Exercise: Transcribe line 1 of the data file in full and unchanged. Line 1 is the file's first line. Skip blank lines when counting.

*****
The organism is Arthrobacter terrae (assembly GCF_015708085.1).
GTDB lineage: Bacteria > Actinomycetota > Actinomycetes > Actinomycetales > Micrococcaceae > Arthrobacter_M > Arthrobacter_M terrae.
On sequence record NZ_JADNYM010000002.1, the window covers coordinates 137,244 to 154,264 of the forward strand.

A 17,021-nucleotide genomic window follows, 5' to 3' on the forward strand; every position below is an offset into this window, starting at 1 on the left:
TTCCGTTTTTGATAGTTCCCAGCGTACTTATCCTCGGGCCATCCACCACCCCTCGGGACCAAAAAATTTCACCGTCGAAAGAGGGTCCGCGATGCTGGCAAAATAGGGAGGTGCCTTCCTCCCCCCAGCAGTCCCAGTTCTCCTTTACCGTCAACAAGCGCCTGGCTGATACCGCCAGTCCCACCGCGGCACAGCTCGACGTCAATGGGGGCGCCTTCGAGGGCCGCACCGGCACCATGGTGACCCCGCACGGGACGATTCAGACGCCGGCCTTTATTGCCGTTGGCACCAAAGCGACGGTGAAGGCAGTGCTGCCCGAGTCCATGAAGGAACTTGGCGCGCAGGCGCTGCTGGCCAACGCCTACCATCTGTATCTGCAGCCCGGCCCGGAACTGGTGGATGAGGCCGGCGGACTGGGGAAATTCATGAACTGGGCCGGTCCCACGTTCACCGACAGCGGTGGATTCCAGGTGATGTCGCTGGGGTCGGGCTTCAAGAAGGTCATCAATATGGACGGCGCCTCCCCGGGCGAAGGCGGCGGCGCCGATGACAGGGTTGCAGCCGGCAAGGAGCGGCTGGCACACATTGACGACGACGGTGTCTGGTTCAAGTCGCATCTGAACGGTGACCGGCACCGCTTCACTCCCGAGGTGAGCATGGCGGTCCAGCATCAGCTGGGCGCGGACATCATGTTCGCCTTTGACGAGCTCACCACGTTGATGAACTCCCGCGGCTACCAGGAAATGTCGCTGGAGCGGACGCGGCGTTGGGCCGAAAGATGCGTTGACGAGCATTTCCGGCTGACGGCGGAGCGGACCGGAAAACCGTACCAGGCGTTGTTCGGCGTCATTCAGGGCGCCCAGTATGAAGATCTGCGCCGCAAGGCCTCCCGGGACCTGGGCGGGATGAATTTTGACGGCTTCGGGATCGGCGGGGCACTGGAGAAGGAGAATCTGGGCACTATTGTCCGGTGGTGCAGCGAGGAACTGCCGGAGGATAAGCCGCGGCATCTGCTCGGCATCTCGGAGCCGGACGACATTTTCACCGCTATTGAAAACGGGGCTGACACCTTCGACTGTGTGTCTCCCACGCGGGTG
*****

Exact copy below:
The organism is Arthrobacter terrae (assembly GCF_015708085.1).